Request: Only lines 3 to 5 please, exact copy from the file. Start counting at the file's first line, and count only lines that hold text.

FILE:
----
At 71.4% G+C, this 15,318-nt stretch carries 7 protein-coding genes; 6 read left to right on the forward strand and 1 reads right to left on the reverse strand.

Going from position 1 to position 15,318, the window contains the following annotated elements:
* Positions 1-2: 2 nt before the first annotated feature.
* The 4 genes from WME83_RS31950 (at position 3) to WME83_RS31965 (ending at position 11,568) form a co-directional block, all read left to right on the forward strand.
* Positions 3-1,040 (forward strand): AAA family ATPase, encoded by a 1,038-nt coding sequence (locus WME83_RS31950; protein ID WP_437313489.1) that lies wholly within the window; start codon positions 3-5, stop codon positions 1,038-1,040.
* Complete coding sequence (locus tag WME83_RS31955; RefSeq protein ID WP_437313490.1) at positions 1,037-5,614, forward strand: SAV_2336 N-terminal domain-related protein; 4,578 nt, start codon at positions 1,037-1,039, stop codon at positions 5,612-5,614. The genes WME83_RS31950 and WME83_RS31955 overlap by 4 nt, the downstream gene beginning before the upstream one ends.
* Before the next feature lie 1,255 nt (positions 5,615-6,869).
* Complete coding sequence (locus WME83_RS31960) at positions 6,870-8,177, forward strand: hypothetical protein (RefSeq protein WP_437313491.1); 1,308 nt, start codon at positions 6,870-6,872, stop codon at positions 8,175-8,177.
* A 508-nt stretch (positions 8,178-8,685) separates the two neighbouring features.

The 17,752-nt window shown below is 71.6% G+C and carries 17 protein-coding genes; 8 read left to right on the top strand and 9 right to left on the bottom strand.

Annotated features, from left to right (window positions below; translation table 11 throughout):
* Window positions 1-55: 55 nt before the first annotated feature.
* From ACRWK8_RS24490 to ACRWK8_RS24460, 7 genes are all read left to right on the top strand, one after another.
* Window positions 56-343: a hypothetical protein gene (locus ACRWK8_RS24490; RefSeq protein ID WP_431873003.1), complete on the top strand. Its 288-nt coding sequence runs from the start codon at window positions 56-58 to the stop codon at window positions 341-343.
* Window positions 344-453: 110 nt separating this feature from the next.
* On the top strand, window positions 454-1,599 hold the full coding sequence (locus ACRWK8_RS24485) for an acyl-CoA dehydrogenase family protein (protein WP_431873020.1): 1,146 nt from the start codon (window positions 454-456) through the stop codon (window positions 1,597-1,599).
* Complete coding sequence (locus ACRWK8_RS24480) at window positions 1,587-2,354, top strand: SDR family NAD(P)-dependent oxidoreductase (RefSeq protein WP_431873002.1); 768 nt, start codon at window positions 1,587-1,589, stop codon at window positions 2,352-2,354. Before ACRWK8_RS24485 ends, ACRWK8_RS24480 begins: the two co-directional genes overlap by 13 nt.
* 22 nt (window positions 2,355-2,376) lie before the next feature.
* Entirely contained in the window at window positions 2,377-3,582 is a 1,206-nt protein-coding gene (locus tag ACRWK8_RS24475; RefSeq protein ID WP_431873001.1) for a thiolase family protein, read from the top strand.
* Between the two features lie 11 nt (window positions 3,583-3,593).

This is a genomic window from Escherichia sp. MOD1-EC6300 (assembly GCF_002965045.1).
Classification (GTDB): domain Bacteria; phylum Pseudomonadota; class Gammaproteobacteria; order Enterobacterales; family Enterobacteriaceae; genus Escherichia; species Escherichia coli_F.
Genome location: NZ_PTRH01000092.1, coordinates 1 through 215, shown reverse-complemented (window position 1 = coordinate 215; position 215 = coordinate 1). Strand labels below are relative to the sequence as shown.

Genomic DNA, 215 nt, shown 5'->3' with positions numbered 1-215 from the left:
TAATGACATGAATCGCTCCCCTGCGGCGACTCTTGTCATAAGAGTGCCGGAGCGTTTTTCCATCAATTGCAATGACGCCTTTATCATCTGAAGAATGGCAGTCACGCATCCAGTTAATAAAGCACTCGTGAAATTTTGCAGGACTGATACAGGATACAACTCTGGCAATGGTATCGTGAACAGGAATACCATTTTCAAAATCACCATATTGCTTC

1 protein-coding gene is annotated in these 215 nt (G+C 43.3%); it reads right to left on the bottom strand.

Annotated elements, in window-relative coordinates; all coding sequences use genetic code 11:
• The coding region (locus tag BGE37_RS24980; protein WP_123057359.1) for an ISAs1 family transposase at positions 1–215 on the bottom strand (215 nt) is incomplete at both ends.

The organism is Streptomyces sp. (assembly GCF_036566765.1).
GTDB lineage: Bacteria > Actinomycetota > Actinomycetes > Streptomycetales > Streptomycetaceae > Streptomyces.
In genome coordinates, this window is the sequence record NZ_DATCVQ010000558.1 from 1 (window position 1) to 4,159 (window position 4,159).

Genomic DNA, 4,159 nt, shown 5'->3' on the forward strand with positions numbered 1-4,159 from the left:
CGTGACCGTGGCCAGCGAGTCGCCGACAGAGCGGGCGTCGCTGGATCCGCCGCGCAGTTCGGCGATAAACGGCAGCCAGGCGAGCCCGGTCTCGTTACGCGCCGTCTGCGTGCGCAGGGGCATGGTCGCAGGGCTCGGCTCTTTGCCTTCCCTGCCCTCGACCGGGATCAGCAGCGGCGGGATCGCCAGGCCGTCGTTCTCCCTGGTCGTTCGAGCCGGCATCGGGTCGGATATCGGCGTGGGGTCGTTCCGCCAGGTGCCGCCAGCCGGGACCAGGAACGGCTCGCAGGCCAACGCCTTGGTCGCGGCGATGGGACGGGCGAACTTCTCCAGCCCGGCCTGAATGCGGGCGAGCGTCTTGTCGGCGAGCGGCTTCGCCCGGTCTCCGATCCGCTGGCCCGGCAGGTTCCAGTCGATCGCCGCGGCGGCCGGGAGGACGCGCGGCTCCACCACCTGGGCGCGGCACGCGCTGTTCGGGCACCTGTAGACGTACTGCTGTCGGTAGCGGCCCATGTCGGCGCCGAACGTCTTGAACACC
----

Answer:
* Positions 1-2: 2 nt before the first annotated feature.
* The 4 genes from WME83_RS31950 (at position 3) to WME83_RS31965 (ending at position 11,568) form a co-directional block, all read left to right on the forward strand.
* Positions 3-1,040 (forward strand): AAA family ATPase, encoded by a 1,038-nt coding sequence (locus WME83_RS31950; protein ID WP_437313489.1) that lies wholly within the window; start codon positions 3-5, stop codon positions 1,038-1,040.